Dr. Sci. (Soc.), Prof., Ural State University of Economics, Ekaterinburg, Russia email@example.com
Cand. Sci. (Soc.), Assoc. Prof., Ural State University of Economics, Ekaterinburg, Russia firstname.lastname@example.org
Cand. Sci. (Soc.), Assoc. Prof., Ural State University of Economics, Ekaterinburg, Russia email@example.com
Distance learning has become the fastest growing segment of higher education. Numerous recent studies report that the development of digital information and communication technologies enable distance online education to compete successfully with the traditional face-to-face pattern of higher education. Despite this, significant differences still exist in the way the online distance learning is perceived. The article raises critical distance learning issues from the principal social actors’ perspective – the faculty, University management and students. As each of these groups has its own specific interests and multiple dimensions, only their in-depth understanding can result in a balanced assessment of distance learning quality. The article mainly explores the students’ perceptions as their positive or negative attitudes make a significant impact on learning satisfaction and retention rates. The authors present the findings of the students’ survey conducted at the Ural State University of Economics and the Ural Federal University in Yekaterinburg. The survey findings show that online students make up a distinct social group. We found that students overall positively assess their distance learning experiences. Their motivation for on-line learning is dominated by such factors as possibility to combine work and studies, time and place flexibility, tuition fees. Yet, the students do not attach much importance to distance learning quality. The greatest concerns are about relevant teaching practices and communication patterns. So, distance learning satisfaction greatly depends on the faculty ability to integrate ICT in the course design and delivery, as well as establish effective interactions among all online course participants. The findings support the prediction about higher quality of education in the traditional face-to-face pattern. These can be of use for the faculty, university administrators and other tertiary education stakeholders in designing strategies to enhance distance learning standards.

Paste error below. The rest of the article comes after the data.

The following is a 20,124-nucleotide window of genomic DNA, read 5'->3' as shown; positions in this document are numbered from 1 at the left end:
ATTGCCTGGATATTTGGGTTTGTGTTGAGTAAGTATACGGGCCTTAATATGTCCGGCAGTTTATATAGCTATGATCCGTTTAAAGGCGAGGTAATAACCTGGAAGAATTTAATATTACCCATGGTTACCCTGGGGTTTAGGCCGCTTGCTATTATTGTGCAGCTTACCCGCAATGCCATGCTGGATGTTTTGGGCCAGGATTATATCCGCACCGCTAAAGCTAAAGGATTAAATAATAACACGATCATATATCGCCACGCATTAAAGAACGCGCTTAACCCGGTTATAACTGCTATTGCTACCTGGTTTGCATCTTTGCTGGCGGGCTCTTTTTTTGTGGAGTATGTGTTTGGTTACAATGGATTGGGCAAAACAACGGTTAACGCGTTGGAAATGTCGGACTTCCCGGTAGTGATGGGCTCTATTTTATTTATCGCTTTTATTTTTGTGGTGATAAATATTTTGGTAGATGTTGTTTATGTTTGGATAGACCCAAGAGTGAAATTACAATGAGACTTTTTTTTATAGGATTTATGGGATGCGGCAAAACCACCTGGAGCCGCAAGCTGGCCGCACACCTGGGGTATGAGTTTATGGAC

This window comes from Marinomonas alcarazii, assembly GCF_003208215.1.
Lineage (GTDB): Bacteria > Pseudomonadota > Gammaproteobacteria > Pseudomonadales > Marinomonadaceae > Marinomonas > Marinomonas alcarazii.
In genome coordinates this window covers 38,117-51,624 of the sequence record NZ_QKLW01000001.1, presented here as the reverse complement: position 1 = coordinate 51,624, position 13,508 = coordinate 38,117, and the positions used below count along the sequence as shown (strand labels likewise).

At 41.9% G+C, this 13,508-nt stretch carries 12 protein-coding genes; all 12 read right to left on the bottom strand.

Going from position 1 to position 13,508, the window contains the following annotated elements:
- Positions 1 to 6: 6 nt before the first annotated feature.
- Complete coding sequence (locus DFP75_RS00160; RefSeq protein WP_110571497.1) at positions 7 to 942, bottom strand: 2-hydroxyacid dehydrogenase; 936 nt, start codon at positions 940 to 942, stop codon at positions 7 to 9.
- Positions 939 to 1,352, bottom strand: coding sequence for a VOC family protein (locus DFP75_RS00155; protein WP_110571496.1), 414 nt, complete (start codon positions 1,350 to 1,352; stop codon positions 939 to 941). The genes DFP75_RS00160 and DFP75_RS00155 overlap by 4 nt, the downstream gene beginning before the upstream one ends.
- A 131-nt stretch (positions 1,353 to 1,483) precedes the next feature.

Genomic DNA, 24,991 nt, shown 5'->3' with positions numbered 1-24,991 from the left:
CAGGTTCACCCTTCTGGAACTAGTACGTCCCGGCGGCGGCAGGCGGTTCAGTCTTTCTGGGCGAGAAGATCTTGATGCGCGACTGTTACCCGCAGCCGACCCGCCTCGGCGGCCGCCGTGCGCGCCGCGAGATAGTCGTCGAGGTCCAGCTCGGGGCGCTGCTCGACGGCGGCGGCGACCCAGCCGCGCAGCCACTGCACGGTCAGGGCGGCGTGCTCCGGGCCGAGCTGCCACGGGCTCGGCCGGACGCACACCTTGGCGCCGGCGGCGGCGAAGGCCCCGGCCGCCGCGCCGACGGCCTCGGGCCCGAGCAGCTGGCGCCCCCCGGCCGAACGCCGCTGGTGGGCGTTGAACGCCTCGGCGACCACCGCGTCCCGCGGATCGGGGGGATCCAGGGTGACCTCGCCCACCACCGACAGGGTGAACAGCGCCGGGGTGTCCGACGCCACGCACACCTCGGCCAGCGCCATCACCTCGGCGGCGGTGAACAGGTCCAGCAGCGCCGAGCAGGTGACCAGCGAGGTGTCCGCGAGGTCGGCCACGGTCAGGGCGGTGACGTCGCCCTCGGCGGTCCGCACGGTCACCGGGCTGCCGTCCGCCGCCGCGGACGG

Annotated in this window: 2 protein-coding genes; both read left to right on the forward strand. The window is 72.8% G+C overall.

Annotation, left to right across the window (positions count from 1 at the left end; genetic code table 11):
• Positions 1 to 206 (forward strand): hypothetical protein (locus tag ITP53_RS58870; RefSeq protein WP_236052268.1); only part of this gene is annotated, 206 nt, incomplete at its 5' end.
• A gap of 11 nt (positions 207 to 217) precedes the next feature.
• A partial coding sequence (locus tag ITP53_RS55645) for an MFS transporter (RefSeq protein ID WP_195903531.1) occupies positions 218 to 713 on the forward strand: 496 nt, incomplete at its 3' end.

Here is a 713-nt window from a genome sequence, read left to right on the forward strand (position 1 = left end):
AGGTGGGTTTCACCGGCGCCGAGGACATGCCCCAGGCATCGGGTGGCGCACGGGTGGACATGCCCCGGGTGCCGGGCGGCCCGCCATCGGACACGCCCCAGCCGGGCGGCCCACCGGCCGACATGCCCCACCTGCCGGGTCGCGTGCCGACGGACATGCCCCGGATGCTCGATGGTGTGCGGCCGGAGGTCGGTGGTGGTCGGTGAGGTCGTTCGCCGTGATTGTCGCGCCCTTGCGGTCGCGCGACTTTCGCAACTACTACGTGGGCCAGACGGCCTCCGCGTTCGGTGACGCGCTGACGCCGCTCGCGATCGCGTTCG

Analiz anketirovaniya uchastnikov setevoj distancionnoj shkoly (uchitelej, uchashchihsya, roditelej). Novosibirsk. Novosibirskaya oblast’ [The survey analysis of distance school participants (instructors, students, parents). Novosibirsk. Novosibirskaya oblast’] (2012). URL: http://www.edu54.ru/sites/default/files/upload/2013 (accessed 31.03.2016) (In Russ.)
Anderson T. (2003) Modes of interaction in distance education: Recent developments and research questions. In: Moore M.G., Anderson W., eds. Handbook of distance education. Mahwah, NJ: Lawrence Erlbaum Associates. P. 129–144.
Andreev A.A., Soldatkin V.I. (1999) Distancionnoe obrazovanie: sushchnost’, tekhnologiya i organizaciya [Distance education: concept, techniques and organization]. Moscow: MESI. (In Russ.)
Daniel, J., Marquis, C. (1988) Interaction and independence: Getting the mix right. In: Sewart D., Keegan D., Holberg B, eds. Distance education: International perspectives. London: Routledge, 1988.
DeLacey B. J., Leonard D. A. (2002). Case study on technology and distance in education at the Harvard Business School. Educational Technology & Society. 2002. Vol. 5. No. 2: 13–28.
Gerasimenko S. L. (2009) Organizaciya kommunikativnogo vzaimodejstviya prepodavatelya i studentov v kontekste kompetentnostnogo podhoda [The organization of communicative interaction between teachers and students in the context of competence approach]. Psihologo-pedagogicheskij poisk [Psychological and pedagogical search]. No. 3: 87–95. (In Russ.)
Guri-Rosenblit S. (2005) ‘Distance education’ and ‘e-learning’: Not the same thing. Higher education. Vol. 49. No. 4: 467–493.
Kaye T., Rumble G. (1991) Open universities. Prospects. Vol. 21. No. 2: 214–226.
Mit’kina O. V. (2010) Metody interaktivnogo obucheniya v formirovanii modeli sovremennogo specialista [Methods of interactive training in forming a model of a modern specialist]. Izvestiya Rossijskogo gosudarstvennogo pedagogicheskogo universiteta im. A. I. Gercena [News of the Russian state pedagogical university named after A. I. Gertsen]. No. 123: 214–222 (In Russ.)
Mnenie prepodavatelej ob ehffektivnosti organizacii uchebnogo processa v IDO [Faculty opinion on learning effectiveness in the IDE] (2013). URL: http://pandia.ru/text/79/457/6777.php (accessed 03.04.2014) (In Russ.)
Moore M. (2009) Three types of interaction. In: Bernard R. M. A meta-analysis of three types of interaction treatments in distance education. Review of Educational research. Vol. 79. No. 3: 1243–1289.
Oganesyanc N. (2008) Konstruktivistskie podhody v e-Learning [Constructivist approaches in e-Learning]. Vysshee obrazovanie v Rossii [Higher Education in Russia]. No. 9: 125–127. (In Russ.)
Rumble G. (2012) The costs and economics of open and distance learning. London: Routledge.
Sloan Consortium (2002). Quick guide: Pillar reference manual. Needham, MA: Sloan Consortium.
Uddin A. (2013) Individual’nye razlichiya studentov, obuchayushchihsya po programme distancionnogo obrazovaniya (obzor zarubezhnyh istochnikov) [Individual differences of students studying at the distance learning programme]. Sovremennaya zarubezhnaya psihologiya [Modern Foreign Psychology]. No. 3: 104–120. (In Russ.)
Wagner E. D. (1994) In support of a functional definition of interaction. American Journal of Distance Education. Vol. 8. No. 2: 6–26.